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Hoffmann, R. A wiki for the life sciences where authorship matters. Nature Genetics (2008)

Trimetrexate for the treatment of Pneumocystis carinii pneumonia in patients with the acquired immunodeficiency syndrome.

Preclinical studies have demonstrated that trimetrexate is a potent inhibitor of dihydrofolate reductase from Pneumocystis carinii. On the basis of this evidence, this lipid-soluble antifolate was used as an antipneumocystis agent in 49 patients with the acquired immunodeficiency syndrome (AIDS) and pneumocystis pneumonia. Simultaneous treatment with the reduced folate leucovorin was used as a specific antidote to protect host tissues from the toxic effects of the antifolate without affecting the antipneumocystis action of trimetrexate. Patients were assigned to three groups and treated for 21 days: in Group I, trimetrexate with leucovorin was used as salvage therapy in patients in whom standard treatments (both pentamidine isethionate and trimethoprim-sulfamethoxazole) could not be tolerated or had failed (16 patients); in Group II, trimetrexate with leucovorin was used as initial therapy in patients with a history of sulfonamide inefficacy or intolerance (16 patients); and in Group III, trimetrexate with leucovorin plus sulfadiazine was used as initial therapy (17 patients). The response and survival rates were, respectively, 69 percent and 69 percent in Group I; 63 percent and 88 percent in Group II; and 71 percent and 77 percent in Group III. Trimetrexate therapy had minimal toxicity; transient neutropenia or thrombocytopenia occurred in 12 patients and mild elevation of serum aminotransferases in 4. We conclude that the combination of trimetrexate and leucovorin is safe and effective for the initial treatment of pneumocystis pneumonia in patients with AIDS and for the treatment of patients with intolerance or lack of response to standard therapies.[1]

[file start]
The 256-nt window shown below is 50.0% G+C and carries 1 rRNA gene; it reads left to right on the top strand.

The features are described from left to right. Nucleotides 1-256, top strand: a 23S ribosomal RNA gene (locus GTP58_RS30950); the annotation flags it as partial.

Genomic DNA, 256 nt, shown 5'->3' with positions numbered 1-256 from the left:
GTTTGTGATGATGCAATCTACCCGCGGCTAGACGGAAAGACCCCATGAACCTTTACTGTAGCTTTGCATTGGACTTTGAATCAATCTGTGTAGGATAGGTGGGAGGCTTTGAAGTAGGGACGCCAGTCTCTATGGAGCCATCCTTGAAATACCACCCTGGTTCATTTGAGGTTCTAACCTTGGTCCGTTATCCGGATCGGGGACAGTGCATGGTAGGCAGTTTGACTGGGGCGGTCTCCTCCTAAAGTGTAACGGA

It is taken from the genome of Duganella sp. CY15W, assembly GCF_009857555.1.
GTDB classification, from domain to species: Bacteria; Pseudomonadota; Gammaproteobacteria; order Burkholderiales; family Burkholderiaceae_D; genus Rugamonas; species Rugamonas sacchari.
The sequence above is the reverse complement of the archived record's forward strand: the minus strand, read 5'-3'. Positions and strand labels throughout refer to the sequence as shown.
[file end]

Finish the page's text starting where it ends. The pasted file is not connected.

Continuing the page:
1. Trimetrexate for the treatment of Pneumocystis carinii pneumonia in patients with the acquired immunodeficiency syndrome. Allegra, C.J., Chabner, B.A., Tuazon, C.U., Ogata-Arakaki, D., Baird, B., Drake, J.C., Simmons, J.T., Lack, E.E., Shelhamer, J.H., Balis, F. N. Engl. J. Med. (1987) [Pubmed]
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